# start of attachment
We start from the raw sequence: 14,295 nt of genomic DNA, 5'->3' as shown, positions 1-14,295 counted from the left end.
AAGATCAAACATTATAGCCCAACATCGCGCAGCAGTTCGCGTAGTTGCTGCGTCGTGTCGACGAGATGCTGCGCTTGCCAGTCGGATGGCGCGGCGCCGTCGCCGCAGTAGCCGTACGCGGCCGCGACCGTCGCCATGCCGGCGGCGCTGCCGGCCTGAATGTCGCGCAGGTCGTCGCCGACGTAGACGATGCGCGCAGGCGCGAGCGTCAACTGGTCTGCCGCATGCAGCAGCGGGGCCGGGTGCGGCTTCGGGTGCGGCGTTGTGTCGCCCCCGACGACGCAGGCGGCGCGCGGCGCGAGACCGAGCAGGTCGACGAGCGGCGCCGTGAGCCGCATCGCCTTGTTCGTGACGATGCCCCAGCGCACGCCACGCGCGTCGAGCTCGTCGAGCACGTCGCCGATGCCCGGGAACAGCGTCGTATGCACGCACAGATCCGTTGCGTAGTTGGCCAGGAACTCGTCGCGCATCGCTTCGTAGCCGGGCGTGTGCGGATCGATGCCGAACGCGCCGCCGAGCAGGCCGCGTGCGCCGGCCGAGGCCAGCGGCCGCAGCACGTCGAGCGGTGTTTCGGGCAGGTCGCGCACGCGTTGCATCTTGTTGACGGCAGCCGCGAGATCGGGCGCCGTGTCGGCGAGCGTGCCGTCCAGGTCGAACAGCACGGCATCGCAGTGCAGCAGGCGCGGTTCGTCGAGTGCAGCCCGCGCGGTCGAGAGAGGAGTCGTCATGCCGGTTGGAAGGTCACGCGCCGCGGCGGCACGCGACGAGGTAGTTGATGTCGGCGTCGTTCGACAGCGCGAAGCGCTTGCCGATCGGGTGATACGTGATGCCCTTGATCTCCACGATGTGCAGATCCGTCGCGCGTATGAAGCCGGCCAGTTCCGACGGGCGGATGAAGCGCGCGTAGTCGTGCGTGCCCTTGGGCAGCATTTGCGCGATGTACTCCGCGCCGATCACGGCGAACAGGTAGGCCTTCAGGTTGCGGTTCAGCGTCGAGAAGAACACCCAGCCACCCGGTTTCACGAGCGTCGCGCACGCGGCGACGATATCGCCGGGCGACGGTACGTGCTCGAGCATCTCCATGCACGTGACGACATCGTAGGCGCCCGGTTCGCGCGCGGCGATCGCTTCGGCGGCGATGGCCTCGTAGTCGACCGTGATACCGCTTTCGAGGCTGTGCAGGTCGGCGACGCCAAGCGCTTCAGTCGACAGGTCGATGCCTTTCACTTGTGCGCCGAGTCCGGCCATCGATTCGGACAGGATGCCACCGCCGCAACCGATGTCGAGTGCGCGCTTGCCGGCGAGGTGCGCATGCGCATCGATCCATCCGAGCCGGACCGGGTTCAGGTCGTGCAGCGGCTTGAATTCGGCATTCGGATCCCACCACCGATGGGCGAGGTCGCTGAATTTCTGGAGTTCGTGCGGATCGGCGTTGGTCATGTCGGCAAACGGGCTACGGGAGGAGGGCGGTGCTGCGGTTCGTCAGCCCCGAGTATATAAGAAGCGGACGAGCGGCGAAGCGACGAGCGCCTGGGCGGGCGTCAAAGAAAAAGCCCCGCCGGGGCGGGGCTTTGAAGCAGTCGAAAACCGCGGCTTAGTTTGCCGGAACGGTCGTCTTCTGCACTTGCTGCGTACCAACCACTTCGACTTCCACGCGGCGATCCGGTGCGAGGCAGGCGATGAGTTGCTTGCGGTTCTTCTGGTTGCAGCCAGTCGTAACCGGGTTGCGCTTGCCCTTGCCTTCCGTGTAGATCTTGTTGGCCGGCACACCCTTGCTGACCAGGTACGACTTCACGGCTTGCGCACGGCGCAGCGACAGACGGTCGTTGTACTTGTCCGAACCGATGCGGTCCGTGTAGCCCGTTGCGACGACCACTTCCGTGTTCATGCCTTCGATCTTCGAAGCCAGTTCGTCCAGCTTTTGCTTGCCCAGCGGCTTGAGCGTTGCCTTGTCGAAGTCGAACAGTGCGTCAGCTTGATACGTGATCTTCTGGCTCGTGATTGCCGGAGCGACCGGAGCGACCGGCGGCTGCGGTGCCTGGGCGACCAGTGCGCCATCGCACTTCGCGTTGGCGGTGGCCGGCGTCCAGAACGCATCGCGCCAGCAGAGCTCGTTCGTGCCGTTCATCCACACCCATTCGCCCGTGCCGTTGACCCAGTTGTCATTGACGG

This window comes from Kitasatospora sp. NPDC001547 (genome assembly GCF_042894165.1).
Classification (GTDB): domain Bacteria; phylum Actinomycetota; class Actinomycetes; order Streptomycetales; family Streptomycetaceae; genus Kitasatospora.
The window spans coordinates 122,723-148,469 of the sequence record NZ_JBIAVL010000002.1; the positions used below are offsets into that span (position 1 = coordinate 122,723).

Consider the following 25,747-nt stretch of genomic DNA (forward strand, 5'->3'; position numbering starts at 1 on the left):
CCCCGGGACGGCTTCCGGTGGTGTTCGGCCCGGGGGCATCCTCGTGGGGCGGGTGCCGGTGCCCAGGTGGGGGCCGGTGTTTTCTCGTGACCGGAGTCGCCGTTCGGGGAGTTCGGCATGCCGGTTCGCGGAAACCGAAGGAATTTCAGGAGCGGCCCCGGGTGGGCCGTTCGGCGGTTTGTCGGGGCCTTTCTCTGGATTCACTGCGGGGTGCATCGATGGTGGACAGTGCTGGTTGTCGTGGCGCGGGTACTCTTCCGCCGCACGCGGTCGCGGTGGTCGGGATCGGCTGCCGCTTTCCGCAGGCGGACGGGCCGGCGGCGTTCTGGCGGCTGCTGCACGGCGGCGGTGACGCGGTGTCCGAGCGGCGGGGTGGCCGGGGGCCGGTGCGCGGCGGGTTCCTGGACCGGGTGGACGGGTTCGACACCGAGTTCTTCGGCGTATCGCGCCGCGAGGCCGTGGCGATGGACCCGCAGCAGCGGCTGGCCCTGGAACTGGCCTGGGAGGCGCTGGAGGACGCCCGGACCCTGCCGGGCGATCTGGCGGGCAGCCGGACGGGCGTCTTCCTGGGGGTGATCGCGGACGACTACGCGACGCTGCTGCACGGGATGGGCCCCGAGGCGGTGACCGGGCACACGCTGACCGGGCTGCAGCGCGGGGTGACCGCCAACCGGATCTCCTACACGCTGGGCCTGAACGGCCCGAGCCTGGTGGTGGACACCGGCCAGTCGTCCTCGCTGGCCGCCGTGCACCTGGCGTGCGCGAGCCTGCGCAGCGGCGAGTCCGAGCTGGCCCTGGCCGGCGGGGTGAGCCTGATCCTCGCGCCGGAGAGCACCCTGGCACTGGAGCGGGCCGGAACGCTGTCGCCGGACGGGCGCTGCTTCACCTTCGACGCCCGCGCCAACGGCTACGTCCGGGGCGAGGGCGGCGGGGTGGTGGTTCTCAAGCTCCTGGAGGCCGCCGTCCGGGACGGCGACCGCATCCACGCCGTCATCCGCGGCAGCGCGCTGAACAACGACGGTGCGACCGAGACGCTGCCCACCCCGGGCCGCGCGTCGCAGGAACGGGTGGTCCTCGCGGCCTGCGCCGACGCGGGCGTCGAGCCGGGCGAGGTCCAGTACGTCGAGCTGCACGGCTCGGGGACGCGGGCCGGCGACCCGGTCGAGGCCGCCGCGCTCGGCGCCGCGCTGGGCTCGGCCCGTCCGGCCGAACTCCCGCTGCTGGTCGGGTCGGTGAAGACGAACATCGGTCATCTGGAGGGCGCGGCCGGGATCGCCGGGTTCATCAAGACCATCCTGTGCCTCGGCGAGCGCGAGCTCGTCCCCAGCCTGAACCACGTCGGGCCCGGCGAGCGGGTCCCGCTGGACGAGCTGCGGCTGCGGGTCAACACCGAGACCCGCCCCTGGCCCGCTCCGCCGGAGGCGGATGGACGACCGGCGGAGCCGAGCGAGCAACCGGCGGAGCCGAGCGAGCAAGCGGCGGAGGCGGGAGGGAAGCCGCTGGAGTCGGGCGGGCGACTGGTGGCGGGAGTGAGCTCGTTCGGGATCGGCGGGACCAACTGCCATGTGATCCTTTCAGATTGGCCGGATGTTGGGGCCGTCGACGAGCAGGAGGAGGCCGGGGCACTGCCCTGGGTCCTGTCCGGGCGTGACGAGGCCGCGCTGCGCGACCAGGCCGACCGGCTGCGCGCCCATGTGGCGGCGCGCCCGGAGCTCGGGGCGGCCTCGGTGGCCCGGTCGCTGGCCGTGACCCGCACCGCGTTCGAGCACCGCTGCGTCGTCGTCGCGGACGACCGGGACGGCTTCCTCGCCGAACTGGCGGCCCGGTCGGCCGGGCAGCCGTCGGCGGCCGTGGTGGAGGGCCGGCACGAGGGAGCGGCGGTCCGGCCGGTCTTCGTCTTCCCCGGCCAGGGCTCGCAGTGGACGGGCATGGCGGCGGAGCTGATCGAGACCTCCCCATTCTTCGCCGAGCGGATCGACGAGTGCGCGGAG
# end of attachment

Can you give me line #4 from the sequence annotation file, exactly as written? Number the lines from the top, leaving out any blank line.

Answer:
Classification (GTDB): domain Bacteria; phylum Actinomycetota; class Actinomycetes; order Streptomycetales; family Streptomycetaceae; genus Kitasatospora.